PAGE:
What was your first job?
Washing dishes for Hoffer’s Bakery, which was a German bakery in Sandy Springs, Georgia.
How did you get your first job?
Mr. Hoffer hired me after my big brother left to start high school football practice that summer.
How long did you work there?
Just for that one summer.
How much you were paid?
I don’t really remember, but at the time minimum wage was $3.10 per hour. So, that would be my best guess.
Tell us a bit about the job.
I ran the industrial dishwasher and washed and dried dishes and baking utensils by hand. I worked three days a week. The longest days were Saturdays when a lot of the baking was done for the week. There were a couple of large mixing bowls that I had trouble lifting. So, I would wait until the bakers went home before I would attempt to load them into the dishwasher. I didn’t want my coworkers to see me struggle and think that I couldn’t do my job. I got stronger that summer.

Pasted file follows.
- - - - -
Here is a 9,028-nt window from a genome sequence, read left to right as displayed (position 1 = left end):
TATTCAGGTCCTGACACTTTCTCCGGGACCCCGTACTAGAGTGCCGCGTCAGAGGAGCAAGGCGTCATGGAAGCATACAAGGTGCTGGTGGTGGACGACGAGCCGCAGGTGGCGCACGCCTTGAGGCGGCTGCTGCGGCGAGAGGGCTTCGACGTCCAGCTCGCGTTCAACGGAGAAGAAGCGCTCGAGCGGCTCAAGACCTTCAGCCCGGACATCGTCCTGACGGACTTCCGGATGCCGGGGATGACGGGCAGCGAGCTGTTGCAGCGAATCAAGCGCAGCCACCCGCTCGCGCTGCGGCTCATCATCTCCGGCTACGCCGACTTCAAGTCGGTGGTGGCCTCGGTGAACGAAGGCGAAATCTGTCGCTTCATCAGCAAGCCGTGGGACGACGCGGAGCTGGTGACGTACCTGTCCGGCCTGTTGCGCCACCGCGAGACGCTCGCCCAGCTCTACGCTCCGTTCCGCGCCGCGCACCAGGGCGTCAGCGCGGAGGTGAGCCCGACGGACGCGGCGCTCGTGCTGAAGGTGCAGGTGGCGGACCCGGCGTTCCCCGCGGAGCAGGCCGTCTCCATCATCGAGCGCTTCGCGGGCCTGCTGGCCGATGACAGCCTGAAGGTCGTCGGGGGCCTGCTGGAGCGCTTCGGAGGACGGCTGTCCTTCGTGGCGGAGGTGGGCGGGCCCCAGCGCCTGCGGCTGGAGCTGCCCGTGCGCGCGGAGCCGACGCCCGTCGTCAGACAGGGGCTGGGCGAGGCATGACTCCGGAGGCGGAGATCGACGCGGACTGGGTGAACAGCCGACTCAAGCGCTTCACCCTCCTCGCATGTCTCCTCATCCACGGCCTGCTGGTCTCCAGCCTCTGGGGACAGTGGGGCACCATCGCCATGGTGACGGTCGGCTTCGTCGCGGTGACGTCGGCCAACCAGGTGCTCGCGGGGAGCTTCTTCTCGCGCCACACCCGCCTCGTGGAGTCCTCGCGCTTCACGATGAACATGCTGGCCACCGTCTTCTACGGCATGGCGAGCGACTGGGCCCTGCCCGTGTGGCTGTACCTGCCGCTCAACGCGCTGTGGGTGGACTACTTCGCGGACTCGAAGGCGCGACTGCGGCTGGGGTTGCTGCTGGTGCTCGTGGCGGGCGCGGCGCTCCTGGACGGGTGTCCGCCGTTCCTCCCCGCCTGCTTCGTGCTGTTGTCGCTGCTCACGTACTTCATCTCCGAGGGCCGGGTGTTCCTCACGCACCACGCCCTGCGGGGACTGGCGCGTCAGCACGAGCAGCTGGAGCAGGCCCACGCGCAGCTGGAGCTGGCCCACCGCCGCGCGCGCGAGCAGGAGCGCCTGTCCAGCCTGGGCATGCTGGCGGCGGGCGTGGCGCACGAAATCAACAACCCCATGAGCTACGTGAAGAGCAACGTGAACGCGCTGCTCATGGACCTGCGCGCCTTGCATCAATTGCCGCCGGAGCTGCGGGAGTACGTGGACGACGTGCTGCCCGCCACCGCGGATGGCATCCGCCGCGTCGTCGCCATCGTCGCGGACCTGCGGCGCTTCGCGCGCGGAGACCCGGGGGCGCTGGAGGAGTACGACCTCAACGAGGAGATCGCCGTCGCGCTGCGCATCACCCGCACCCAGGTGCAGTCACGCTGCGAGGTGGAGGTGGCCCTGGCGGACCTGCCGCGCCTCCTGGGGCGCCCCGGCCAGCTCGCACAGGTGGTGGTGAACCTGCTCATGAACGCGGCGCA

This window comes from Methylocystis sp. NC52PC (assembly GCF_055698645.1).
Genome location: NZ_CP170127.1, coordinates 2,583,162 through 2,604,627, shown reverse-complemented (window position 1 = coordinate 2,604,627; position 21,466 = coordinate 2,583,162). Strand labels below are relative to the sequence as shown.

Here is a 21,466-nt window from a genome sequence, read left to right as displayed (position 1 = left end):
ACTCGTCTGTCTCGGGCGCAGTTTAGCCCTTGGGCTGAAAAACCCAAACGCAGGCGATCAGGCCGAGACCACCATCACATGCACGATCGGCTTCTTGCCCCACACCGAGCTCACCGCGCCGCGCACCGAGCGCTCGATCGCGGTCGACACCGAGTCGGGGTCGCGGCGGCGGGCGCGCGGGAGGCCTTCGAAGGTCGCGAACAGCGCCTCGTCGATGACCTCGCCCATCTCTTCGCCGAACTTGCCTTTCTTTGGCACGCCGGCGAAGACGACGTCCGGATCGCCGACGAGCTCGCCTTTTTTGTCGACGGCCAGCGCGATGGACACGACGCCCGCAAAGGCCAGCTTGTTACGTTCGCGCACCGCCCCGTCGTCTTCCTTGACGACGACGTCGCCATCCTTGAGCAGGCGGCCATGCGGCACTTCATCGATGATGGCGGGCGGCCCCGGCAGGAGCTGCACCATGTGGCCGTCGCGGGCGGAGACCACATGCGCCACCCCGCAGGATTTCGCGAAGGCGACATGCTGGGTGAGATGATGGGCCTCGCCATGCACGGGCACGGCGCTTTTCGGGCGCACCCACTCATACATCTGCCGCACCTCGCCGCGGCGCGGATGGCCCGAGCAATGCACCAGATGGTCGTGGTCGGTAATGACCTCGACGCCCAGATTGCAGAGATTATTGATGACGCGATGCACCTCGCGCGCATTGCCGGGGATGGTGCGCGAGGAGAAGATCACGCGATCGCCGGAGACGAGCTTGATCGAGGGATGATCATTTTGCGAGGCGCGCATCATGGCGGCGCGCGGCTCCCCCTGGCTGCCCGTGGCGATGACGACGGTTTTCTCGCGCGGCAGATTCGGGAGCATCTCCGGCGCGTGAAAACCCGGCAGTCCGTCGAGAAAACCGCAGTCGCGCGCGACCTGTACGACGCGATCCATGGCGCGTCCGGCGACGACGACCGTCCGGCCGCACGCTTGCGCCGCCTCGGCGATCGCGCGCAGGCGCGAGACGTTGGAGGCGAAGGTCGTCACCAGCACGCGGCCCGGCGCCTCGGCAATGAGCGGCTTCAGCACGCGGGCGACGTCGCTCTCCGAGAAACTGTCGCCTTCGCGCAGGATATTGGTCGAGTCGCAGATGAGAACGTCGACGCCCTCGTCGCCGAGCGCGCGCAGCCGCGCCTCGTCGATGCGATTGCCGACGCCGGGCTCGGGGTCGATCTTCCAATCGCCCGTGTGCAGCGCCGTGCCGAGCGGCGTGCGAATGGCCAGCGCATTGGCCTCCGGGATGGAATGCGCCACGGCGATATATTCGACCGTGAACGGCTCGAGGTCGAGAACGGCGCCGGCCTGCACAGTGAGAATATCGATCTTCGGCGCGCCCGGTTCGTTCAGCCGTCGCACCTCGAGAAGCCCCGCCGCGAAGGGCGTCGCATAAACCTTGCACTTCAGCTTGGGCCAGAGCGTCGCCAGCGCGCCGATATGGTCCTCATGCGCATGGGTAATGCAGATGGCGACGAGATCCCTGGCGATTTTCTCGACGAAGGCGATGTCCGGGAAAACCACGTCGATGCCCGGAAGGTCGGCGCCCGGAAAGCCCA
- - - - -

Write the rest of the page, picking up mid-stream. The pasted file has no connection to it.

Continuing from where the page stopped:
What did you love about the job?
I was a skinny kid and the German ladies in the kitchen would sneak me doughnuts and strudel to try and thicken me up. Mr. Hoffer would not have been very happy about that. So, I’d have to say that I loved working alongside the other people the best. The different ages and accents, the banter, and all of us finding our spot and working together to accomplish something was a great way for a shy kid to start his first “real job.” Those people were very good to me.
What did you hate about the job?
I wasn’t old enough to drive, so I had to get up early on Saturday mornings to walk to work. But, when I got to the bakery, the aroma was indescribably amazing. I think that may be what heaven smells like.
What do you do now?
I’m the commissioner of Labor & Workforce Development for the state of Tennessee.
If you could go back and give yourself one piece of advice, what would it be?
I think I would say just to show up and stay with it. People are almost always willing to help someone who truly tries.